We have already mentioned the key dates of this work: first sketches circa 1803, premiere 1808. The fact that even the “Eroica” sketches contain first drafts for the Symphony in C Minor (particularly the famous beginning motive) is significant. The similarity between the characters of the 5th Symphony and the “Eroica” is likewise evident; there is a connection between this and their temporal proximity. Viewing Beethoven’s overall symphonic output makes it obvious that it must have been more than coincidence that he created the buoyant and lyrical 4th Symphony in B-flat Major between the colossal 3rd and 5th symphonies. Similar to the “Bonaparte” cliché connected to the “Eroica”, we must confront another cliché found in connection with the 5th Symphony: the idea of it as a “Symphony of Fate”. That the first measures depict pitiless fate knocking on someone’s door is a matter of mystification and does not withstand any serious revision. Like the 3rd Symphony, the 5th is entirely conceived towards the Finale; this is accentuated even more in the 5 th Symphony due to the uninterrupted attacca connection between the fourth and fifth movement. Just as the Prometheustheme dominates and finds its fullest expression in the last movement of the “Eroica”, the ‘explanation’ of the 5th Symphony’s ‘sub-text’ cannot be found until the work’s Finale.

      Let us now look at the famous first motive of the 1st movement (Allegro con brio) – perhaps the most famous opening of any symphony ever. As mentioned above, the earliest sketches for this motive belong to Beethoven’s very first occupation with the symphony. Numerous interesting studies are dedicated to the development of the sketches and investigating the form of Beethoven’s motive. These studies clearly show the great degree to which Beethoven’s conception for the overall structure of the movement began with this motive, or conversely, how this motive in the end dictated the movement’s entire form. The second theme of the 1st movement is directly related to the main motive. It can even be asserted with some legitimacy that this first movement develops monothematically, which is shown by its lapidary brevity as well as tightness. An analysis of the movement makes the sonata form perfectly clear: exposition – development – recapitulation – coda. But Beethoven never lets form dictate content – on the contrary: form must serve substance at all levels. Sketches of the compositional process show how Beethoven systematically works in irregularities and irritations in the force and urgent character of this unique movement.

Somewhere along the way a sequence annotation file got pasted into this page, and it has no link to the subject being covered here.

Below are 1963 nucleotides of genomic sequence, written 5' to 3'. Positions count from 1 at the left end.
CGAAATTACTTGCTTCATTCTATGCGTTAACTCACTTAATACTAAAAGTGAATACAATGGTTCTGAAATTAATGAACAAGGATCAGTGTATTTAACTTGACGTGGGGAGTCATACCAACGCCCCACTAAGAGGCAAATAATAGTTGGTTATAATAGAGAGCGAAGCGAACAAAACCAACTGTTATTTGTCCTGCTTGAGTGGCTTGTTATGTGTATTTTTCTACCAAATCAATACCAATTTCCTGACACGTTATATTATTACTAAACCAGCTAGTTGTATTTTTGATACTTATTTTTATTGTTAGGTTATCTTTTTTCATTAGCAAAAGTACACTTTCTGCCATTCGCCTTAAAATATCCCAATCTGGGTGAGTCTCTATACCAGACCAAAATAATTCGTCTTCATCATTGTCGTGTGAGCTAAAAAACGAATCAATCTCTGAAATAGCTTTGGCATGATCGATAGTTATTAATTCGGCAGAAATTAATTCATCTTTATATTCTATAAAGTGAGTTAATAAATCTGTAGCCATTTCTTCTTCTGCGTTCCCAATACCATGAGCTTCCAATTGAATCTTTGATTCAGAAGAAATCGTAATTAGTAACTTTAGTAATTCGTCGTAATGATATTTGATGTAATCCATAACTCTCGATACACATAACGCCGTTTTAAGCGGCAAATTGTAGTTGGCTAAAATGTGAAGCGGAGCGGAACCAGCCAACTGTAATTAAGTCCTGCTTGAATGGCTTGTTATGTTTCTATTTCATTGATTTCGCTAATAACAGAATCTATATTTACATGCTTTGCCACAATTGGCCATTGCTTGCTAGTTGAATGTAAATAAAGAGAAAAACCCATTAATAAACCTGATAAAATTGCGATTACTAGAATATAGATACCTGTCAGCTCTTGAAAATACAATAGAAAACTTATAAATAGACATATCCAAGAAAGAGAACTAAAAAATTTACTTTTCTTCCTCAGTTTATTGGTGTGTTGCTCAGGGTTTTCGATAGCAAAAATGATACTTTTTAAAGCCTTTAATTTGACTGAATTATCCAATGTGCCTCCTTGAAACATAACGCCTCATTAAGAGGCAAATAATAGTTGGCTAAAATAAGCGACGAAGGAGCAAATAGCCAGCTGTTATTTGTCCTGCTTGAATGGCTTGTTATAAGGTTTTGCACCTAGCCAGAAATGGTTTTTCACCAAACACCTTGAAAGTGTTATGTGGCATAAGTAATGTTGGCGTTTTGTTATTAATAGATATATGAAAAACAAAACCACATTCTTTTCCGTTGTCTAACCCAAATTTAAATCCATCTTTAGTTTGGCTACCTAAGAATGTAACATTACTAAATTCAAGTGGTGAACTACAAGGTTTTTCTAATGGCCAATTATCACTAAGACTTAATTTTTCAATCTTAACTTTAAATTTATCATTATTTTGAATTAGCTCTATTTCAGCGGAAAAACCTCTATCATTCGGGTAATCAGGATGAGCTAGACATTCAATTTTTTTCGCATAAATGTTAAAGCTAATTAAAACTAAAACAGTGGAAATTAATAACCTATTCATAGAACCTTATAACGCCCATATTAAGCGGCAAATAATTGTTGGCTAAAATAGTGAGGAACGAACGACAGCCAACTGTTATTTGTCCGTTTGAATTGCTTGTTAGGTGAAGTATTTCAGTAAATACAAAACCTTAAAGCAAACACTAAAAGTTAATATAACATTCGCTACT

But there are also formal parallels to the “Eroica”. The recapitulation is shortened; the coda, however, is lengthened to such an extent that it almost takes on the character of a second development. A second moment in the movement may also have provided contemporaneous listeners with a problem: in measure 268, the oboe intones an almost plaintive motive whose Adagio tempo is in great contrast to the primary Allegro con brio tempo. This opposition between the pressing main tempo and a retarding element within the movement only achieves Beethoven’s intended effect when the movement is played in a very fast tempo, according to Beethoven’s wish, (and when the repeats for the exposition are taken seriously, particularly in the 4th movement, which is all too often neglected).